Substantial compliance standard for pre-suit notice HIPPA authorizations.

Plaintiffs must show substantial compliance, not strict compliance, with HCLA requirement that HIPAA authorization be included with their pre-suit notice.

In a memorandum opinion in Moxley v. AMISUB SFH, Inc., No. W2023-00220-COA-R3-CV (Tenn. Ct. App. April 24, 2024), the Court of Appeals vacated dismissal of an HCLA claim because the trial court used the wrong standard to determine whether plaintiff had complied with pre-suit notice requirements.

Before filing suit, plaintiff sent pre-suit notice to twelve potential defendants. Plaintiff included HIPAA authorizations, but those notices did not specifically authorize the providers to obtain medical records from the other providers. Instead, each pre-suit notice included twelve separate HIPPA authorization forms, with each authorizing the named provider to release records to one of the twelve providers sent notice.

After defendants filed a motion to dismiss, the trial judge found that plaintiff had not complied with Tenn. Code Ann. § 29-26-121 because the HIPAA authorizations were not sufficient. The judge wrote that “the benefit conferred under [the statute] is that each defendant provider is to obtain all of the medical records of the Plaintiff from the other providers receiving pre-suit notice. The Defendants in this case were deprived of that benefit, and thus, were prejudiced.” The trial judge nonetheless denied the motion to dismiss, finding that plaintiff’s attorney had shown extraordinary cause for the failure to comply.

In a first appeal, the Court of Appeals reversed the finding of extraordinary cause. It specifically stated, however, that it was not considering the substantial compliance ruling. When a new trial judge received the case on remand, he dismissed it without hearing further proof. Plaintiff then appealed, raising the issue of whether he had substantially complied with the HIPAA authorization requirement.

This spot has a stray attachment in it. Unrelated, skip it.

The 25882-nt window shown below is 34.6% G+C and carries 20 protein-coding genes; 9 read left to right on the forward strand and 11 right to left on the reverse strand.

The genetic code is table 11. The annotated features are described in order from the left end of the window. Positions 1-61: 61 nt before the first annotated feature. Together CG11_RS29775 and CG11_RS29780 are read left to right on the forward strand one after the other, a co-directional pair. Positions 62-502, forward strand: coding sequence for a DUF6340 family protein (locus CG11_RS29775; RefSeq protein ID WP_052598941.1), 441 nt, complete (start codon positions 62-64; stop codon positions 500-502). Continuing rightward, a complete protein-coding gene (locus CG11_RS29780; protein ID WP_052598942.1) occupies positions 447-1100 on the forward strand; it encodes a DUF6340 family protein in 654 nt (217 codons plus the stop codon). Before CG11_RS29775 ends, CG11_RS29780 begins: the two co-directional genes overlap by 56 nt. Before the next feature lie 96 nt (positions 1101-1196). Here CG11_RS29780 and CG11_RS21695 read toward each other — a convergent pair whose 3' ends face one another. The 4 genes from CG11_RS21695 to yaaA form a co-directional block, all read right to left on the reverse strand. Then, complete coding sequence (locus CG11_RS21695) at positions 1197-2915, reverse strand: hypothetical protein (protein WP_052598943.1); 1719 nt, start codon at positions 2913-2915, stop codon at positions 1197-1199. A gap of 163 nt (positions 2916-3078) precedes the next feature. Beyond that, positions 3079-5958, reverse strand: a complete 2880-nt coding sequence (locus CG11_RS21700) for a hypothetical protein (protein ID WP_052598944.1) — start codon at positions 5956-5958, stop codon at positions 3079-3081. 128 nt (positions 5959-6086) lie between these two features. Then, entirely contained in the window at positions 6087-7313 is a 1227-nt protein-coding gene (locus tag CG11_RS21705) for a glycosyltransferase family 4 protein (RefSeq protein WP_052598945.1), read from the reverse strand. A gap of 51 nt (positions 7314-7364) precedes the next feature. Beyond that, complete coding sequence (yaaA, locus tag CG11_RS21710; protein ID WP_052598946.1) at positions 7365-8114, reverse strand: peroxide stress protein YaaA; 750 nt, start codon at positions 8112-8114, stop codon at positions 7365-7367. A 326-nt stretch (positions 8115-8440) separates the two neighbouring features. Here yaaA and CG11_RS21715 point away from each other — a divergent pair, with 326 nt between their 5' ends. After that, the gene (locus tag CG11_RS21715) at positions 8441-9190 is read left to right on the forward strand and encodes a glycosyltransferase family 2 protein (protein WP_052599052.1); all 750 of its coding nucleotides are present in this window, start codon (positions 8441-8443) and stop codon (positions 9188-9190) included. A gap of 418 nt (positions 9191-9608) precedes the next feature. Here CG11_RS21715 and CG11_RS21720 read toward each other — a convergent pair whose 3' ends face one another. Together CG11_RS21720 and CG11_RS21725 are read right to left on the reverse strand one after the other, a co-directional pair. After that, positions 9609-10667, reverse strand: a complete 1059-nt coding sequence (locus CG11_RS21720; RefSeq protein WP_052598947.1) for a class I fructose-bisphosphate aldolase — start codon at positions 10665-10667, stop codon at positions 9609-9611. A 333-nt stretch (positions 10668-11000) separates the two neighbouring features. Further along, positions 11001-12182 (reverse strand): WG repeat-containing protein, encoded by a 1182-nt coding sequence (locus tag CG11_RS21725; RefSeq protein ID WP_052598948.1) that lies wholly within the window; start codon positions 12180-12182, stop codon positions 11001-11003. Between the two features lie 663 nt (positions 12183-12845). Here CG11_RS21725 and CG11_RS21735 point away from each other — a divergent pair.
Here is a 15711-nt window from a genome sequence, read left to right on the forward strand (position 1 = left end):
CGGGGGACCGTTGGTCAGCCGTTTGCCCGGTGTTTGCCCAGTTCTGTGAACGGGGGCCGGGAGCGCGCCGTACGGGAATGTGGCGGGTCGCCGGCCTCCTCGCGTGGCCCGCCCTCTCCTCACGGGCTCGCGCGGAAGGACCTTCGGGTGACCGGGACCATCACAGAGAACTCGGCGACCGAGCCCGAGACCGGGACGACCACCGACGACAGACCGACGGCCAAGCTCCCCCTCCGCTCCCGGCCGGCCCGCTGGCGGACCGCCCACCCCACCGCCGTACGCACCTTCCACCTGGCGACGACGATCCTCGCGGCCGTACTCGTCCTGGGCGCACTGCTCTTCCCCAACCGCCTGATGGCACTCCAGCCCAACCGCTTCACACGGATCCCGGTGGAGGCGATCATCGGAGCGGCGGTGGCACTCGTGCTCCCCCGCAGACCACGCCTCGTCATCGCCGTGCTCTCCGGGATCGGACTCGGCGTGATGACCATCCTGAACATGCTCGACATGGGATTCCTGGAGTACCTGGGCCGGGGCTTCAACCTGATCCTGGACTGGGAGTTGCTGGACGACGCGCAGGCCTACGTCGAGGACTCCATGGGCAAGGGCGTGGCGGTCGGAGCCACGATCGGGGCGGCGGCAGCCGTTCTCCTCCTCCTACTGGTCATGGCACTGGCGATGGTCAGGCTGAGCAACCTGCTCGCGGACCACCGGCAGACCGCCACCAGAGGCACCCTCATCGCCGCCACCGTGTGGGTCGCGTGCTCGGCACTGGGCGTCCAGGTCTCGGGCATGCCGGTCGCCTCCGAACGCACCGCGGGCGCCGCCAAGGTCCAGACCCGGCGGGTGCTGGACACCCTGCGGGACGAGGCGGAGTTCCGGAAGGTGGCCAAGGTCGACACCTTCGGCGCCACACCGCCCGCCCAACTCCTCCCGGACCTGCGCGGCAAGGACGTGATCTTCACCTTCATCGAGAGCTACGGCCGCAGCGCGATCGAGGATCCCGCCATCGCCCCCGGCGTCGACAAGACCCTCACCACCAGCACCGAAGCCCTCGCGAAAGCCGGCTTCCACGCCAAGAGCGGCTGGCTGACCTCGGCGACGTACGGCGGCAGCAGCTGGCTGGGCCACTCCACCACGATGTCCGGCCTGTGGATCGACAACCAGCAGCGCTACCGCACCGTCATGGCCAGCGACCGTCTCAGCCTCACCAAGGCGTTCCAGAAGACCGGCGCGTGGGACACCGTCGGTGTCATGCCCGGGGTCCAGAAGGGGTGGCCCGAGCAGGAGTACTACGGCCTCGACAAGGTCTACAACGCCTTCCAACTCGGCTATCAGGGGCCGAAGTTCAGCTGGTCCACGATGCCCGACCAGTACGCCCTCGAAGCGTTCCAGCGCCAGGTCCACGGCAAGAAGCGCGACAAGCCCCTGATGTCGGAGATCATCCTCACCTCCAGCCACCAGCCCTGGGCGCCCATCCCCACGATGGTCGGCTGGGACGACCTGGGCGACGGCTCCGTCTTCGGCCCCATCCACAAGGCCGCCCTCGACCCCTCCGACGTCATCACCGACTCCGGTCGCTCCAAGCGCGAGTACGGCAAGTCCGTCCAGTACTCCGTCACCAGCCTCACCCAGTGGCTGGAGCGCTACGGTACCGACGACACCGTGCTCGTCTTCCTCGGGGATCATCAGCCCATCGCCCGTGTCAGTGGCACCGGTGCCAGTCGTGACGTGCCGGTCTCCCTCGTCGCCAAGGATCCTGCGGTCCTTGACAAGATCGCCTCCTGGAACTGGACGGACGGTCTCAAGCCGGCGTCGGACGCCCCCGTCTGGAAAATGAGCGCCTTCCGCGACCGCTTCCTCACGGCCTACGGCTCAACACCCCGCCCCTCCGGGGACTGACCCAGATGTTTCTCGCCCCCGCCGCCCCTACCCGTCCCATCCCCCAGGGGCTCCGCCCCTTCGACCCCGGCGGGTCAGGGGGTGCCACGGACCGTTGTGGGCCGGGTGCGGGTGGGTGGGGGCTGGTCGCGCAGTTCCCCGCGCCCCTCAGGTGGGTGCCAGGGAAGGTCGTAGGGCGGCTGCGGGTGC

In this second appeal, the Court focused on the standard used by the trial court. Plaintiff sent authorizations allowing for the release of records to all other providers, but those releases did not specifically state that each provider could obtain the records. The trial judge ruled that defendants were “deprived of the benefit” of obtaining medical records and were therefore prejudiced.

In vacating this holding, the Court found that the trial judge had used a strict compliance rather than a substantial compliance standard. It noted that “the ultimate purpose of the pre-suit notice requirement is to allow defendants to investigate the merits of the claim against them and to pursue settlement negotiations prior to the lawsuit being filed.” The Court pointed out that “not every non-compliant HIPAA authorization will result in prejudice.” (internal citations omitted). The Court explained:

Respectfully, the conclusion that a deficient medical authorization would ordinarily deprive a defendant of the benefit of Section 121 does not mean that such deficiency will always result in such deprivation. . . . If a defective medical authorization automatically meant a plaintiff failed to comply with section 121 pre-suit notice, there would be no reason to consider prejudice. However, if the plaintiff’s noncompliance neither frustrates or interferes with the purposes of Section 121 nor prevents a defendant from receiving a benefit the statute confers, then a court is more likely to determine that the plaintiff has substantially complied. To date, the trial court has not resolved this question.

(internal citations and quotations omitted).

The Court of Appeals vacated the dismissal and remanded the issue to the trial court for consideration of whether plaintiff had substantially complied with the HIPAA authorization pre-suit notice requirements.

The Court of Appeals released this opinion 2.5 months after oral arguments in this case.


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